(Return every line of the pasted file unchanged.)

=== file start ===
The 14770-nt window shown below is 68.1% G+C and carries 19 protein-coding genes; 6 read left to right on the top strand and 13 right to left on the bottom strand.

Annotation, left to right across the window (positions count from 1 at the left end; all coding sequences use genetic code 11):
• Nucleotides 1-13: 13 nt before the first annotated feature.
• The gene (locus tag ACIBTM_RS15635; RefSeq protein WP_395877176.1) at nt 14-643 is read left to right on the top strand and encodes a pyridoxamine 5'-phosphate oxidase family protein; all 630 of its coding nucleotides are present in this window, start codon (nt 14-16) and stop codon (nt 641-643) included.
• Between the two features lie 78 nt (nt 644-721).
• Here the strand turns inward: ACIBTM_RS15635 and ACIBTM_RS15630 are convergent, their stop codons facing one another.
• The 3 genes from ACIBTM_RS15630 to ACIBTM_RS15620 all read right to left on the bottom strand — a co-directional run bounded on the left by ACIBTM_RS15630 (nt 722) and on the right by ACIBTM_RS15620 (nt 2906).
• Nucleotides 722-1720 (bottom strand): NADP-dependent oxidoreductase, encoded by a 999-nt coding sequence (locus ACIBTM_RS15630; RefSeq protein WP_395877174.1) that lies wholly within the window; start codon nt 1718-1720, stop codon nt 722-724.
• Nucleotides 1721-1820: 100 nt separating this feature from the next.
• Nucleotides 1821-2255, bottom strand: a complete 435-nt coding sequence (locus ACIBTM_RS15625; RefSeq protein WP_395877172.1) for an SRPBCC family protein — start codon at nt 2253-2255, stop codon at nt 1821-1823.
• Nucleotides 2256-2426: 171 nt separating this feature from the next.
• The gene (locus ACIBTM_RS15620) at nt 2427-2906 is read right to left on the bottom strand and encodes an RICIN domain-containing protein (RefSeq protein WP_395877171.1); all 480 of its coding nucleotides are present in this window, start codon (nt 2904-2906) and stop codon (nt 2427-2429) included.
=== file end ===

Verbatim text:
The 14770-nt window shown below is 68.1% G+C and carries 19 protein-coding genes; 6 read left to right on the top strand and 13 right to left on the bottom strand.

Annotation, left to right across the window (positions count from 1 at the left end; all coding sequences use genetic code 11):
• Nucleotides 1-13: 13 nt before the first annotated feature.
• The gene (locus tag ACIBTM_RS15635; RefSeq protein WP_395877176.1) at nt 14-643 is read left to right on the top strand and encodes a pyridoxamine 5'-phosphate oxidase family protein; all 630 of its coding nucleotides are present in this window, start codon (nt 14-16) and stop codon (nt 641-643) included.
• Between the two features lie 78 nt (nt 644-721).
• Here the strand turns inward: ACIBTM_RS15635 and ACIBTM_RS15630 are convergent, their stop codons facing one another.
• The 3 genes from ACIBTM_RS15630 to ACIBTM_RS15620 all read right to left on the bottom strand — a co-directional run bounded on the left by ACIBTM_RS15630 (nt 722) and on the right by ACIBTM_RS15620 (nt 2906).
• Nucleotides 722-1720 (bottom strand): NADP-dependent oxidoreductase, encoded by a 999-nt coding sequence (locus ACIBTM_RS15630; RefSeq protein WP_395877174.1) that lies wholly within the window; start codon nt 1718-1720, stop codon nt 722-724.
• Nucleotides 1721-1820: 100 nt separating this feature from the next.
• Nucleotides 1821-2255, bottom strand: a complete 435-nt coding sequence (locus ACIBTM_RS15625; RefSeq protein WP_395877172.1) for an SRPBCC family protein — start codon at nt 2253-2255, stop codon at nt 1821-1823.
• Nucleotides 2256-2426: 171 nt separating this feature from the next.
• The gene (locus ACIBTM_RS15620) at nt 2427-2906 is read right to left on the bottom strand and encodes an RICIN domain-containing protein (RefSeq protein WP_395877171.1); all 480 of its coding nucleotides are present in this window, start codon (nt 2904-2906) and stop codon (nt 2427-2429) included.